An extensively edited extract:
As printed in Korean Stamp Review, 2nd, 1998;

Korean individuals on Stamps(I)

-The national hero,
Admiral Yi Sun-shin-


By    Lee Dong-Sung
Editing Adviser with Doosan





You will find an old Korean building, “Kyungbok­Kung”, a royal palace built in the days of Choson, facing north at Sejongno Square in the heart of Seoul, which is the capital of Korea. Further north beyond this ancient monument, the Presidential residence shows a part of its building, if not fully. Then a series of stately modern buildings line up shoulder to shoulder to the right and left in front of the palace mentioned above. They are; the Integrated Government Building, Sejong Cultural Center, the Ministry of Culture and Athletics, the Korea Telecom, etc. The square was, and still is, the hub of government-administration, the ganglion of state politics and the locus of “Yukjo” (six ministries of the government in the days of the Imperial Korea).

Here, the attention of any visitor will soon be focused on the giant bronze statue of a military general, standing upright amidst the square. He is clad in heavy armor, a huge combat-helmet on his head and a long sword firmly gripped in his right hand. He glares forward but slightly downward like a guardian deity of country. This is nobody else but Admiral “Yi Sun-shin”, the hero who saved the country in the days of the Japanese invasion of 1592.

The most shameful records in the past four thousand year history, that are still regarded ignominious to all Koreans may be the surrender of Choson to the Mongolian army during the Koryo dynasty, the

Korean Stamp Review-2nd, 1998            Page 15.


overall state-devastation on the occasion of Japanese invasion of 1592 (again in the Choson dynasty), and in modern times, the Japanese depredations of Korea's sovereignty.

For the first time in 1946, South Koreans, working within the U. S. Military Government Office, selected five topics to be issued during September - November 1946. They selected, five different themes for the stamp designs, which they felt were most symbolic, and that best represented Korea. These five designs were; the map of Korea, the national flower of Korea “Rose of Sharron”, the gold crown and the stone-tower for astronomical observation (both produced or built in the days of ancient “Shilla”, and considered symbolic as well as most representative of Korea’s fine art and science in those ancient days) and last but not least, the bronze statue of Admiral Yi Sun-shin as the historical character to be remembered for ever and ever by all Koreans.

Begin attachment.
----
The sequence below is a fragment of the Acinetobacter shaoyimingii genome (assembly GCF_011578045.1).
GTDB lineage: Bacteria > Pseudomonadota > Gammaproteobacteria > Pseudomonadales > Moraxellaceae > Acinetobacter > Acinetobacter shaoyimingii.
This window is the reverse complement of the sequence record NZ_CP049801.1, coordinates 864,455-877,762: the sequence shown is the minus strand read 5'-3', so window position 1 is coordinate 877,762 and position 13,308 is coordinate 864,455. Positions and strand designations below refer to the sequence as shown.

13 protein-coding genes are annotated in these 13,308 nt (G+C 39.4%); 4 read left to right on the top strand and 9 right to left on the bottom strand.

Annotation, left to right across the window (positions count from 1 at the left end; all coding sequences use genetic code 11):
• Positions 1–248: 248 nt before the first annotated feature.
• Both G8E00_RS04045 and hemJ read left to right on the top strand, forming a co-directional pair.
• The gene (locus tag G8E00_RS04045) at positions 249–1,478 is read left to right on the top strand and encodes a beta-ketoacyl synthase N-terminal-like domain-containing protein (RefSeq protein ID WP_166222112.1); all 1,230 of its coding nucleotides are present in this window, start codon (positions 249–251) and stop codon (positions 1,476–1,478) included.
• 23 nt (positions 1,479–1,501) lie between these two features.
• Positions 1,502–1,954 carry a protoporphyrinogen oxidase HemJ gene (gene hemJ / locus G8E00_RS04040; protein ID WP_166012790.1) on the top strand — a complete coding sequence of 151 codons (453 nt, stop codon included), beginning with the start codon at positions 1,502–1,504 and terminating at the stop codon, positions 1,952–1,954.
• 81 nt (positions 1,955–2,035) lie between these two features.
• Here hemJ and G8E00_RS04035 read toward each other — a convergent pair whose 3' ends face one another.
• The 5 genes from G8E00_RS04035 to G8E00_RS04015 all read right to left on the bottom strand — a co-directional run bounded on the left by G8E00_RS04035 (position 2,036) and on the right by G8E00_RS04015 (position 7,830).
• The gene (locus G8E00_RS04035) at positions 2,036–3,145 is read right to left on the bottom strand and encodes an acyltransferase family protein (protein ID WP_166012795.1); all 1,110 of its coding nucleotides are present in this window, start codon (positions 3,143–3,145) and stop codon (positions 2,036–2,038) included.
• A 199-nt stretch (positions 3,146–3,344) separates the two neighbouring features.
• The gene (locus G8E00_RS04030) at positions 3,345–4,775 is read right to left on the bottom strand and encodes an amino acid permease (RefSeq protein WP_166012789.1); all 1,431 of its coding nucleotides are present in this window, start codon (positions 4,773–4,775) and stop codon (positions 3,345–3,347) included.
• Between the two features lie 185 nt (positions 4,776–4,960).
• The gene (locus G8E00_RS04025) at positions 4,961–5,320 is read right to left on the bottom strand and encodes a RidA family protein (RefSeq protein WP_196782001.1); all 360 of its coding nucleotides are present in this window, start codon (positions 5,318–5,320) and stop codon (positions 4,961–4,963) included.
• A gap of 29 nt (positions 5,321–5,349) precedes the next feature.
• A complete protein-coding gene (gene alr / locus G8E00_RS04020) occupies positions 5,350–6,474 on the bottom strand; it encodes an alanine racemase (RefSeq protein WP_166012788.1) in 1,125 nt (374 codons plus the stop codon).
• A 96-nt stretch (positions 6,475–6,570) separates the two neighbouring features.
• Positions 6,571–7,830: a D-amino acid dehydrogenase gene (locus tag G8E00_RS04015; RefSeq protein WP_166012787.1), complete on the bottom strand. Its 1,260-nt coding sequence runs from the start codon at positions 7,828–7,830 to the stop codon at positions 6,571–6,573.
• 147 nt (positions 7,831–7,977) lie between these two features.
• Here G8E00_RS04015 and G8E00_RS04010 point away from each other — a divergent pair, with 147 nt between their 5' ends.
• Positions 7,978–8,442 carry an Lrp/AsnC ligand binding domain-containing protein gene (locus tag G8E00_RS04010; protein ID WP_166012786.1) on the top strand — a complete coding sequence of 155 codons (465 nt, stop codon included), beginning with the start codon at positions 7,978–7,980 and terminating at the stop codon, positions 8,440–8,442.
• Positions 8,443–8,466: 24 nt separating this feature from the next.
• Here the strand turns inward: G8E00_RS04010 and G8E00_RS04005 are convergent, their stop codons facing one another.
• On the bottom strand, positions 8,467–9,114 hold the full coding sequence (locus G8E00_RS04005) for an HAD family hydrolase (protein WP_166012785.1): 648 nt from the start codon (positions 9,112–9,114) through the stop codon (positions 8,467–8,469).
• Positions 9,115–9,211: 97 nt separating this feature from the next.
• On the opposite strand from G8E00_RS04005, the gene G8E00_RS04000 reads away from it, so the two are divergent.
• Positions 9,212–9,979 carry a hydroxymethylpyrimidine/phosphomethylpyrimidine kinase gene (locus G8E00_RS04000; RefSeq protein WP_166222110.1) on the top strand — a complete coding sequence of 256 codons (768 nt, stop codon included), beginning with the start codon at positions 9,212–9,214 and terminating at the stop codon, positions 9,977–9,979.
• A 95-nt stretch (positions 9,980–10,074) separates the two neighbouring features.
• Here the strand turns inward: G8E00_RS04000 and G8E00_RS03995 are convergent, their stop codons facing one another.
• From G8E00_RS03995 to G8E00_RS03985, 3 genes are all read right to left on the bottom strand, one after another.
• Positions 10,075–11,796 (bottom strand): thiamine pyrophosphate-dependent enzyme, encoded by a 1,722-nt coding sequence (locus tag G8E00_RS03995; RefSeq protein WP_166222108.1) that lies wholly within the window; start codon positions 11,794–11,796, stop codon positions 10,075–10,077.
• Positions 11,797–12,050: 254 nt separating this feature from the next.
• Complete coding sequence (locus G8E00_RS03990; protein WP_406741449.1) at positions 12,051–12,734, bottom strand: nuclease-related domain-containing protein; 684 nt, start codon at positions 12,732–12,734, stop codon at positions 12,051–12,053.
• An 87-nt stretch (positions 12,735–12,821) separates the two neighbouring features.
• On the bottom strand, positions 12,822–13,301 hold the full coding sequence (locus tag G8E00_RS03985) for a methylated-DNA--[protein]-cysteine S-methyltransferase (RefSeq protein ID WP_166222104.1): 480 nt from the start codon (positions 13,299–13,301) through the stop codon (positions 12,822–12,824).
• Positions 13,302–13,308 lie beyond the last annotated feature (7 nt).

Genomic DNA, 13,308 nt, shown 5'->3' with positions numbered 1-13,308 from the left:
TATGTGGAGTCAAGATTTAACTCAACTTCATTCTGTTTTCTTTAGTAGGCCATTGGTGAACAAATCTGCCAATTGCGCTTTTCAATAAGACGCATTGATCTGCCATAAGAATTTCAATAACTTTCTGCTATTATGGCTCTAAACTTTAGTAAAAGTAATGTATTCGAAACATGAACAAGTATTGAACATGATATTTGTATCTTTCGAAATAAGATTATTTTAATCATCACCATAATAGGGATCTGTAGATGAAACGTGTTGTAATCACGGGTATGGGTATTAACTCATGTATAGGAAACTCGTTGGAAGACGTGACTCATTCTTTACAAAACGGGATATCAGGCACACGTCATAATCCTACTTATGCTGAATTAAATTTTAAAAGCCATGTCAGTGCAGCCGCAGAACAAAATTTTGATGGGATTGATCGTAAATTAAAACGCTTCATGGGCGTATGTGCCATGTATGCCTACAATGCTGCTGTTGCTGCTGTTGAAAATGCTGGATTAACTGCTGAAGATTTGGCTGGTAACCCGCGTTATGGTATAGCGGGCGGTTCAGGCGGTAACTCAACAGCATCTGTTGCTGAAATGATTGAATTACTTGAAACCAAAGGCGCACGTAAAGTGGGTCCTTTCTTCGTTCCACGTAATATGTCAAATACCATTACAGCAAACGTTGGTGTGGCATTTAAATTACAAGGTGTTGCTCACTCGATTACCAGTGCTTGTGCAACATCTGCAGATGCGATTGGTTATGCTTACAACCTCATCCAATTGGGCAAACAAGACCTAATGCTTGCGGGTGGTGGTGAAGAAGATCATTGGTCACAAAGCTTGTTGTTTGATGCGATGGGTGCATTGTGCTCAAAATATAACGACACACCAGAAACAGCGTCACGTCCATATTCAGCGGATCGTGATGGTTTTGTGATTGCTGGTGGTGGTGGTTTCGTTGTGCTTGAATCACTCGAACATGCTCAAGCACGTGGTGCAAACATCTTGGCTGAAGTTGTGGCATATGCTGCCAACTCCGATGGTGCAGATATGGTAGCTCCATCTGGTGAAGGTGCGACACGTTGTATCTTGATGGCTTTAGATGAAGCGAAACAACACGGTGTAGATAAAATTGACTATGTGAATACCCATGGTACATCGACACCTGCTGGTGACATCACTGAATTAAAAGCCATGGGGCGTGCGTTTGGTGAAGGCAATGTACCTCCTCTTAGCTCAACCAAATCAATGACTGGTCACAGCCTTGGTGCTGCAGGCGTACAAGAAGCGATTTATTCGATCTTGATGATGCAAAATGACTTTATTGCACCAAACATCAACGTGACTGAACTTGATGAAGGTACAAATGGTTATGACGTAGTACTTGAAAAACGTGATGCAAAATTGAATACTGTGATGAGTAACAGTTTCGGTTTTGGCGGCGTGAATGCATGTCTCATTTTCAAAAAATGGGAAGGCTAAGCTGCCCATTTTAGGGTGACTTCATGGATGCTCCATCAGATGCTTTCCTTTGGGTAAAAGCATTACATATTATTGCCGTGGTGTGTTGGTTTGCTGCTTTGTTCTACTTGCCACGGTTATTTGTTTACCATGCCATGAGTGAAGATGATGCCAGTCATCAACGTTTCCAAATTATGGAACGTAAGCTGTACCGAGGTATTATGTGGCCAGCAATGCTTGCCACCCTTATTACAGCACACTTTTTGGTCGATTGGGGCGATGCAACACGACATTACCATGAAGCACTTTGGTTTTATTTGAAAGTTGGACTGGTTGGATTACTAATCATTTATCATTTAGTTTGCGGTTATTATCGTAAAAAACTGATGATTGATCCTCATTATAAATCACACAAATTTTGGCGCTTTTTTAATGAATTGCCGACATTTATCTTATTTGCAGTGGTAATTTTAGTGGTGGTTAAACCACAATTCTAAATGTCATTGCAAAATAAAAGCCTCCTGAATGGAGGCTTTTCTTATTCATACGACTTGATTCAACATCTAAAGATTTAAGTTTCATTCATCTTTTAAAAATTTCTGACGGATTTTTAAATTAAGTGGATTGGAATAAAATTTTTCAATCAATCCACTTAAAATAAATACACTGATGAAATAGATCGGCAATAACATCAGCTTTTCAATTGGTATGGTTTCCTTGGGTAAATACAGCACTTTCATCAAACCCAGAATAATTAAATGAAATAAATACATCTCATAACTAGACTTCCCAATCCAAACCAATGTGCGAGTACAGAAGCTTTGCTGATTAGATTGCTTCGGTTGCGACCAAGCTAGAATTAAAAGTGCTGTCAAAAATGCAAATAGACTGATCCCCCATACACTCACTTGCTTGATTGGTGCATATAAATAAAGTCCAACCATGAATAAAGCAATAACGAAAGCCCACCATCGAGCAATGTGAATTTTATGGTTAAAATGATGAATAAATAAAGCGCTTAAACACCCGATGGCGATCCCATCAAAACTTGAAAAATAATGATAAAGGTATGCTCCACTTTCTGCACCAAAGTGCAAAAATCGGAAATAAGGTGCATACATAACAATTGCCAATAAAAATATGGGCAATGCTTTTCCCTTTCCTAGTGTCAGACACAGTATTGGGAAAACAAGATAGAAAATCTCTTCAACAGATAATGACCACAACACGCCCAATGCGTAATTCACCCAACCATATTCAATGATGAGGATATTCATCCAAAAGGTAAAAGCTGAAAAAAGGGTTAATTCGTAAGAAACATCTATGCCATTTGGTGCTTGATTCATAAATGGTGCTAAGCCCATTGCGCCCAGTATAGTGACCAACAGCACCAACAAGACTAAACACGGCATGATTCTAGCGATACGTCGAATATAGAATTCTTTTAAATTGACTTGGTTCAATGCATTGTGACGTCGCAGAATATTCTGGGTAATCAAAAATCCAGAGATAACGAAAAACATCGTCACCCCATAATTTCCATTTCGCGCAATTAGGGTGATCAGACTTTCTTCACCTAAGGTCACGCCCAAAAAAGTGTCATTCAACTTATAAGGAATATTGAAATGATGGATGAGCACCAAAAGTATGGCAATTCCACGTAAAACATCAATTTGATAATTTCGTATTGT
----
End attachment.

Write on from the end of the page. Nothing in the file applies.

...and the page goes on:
Shown here are the stamps most appropriate for our philatelic purpose, not in a quite refined way as they are still printed in typography. The stamps were issued during the U.S. Military Government, but they illustrate very well the excitement of Korean people on the occasion of the Liberation.

Admiral “Yi”, born in seoul in 1545, had never had an opportunity to shine in any sense in the government until he became 47 years old. He finally came into his element, but only when he had been promoted from the county magistrate of

Korea Stamp Review-2nd, 1998            Page 16.

  “Chindo” to the Naval Commander of “Left Cholla province".

Admiral “Yi” was a man of foresight and vision, who anticipated the forthcoming Japanese attack on the peninsula, and who had strengthened the country’s naval forces by building a new model of warship in the shape of a turtle (kobukson). The new ship was much stronger and speedier than the old models, and the Admiral had trained his crews with these new weapenry, all just for the preparation of victory in any possible sea battles with the Japanese navy.

Japan launched an all out attack on April 14, 1592, dispatching their naval fleet of more than 700 vessels boarded with 200,000 warriors. The attack was under the pretense of transit passage through Korea, to take punitive action against China for the latter's insolence against Japan. (China was under the Ming dynasty then)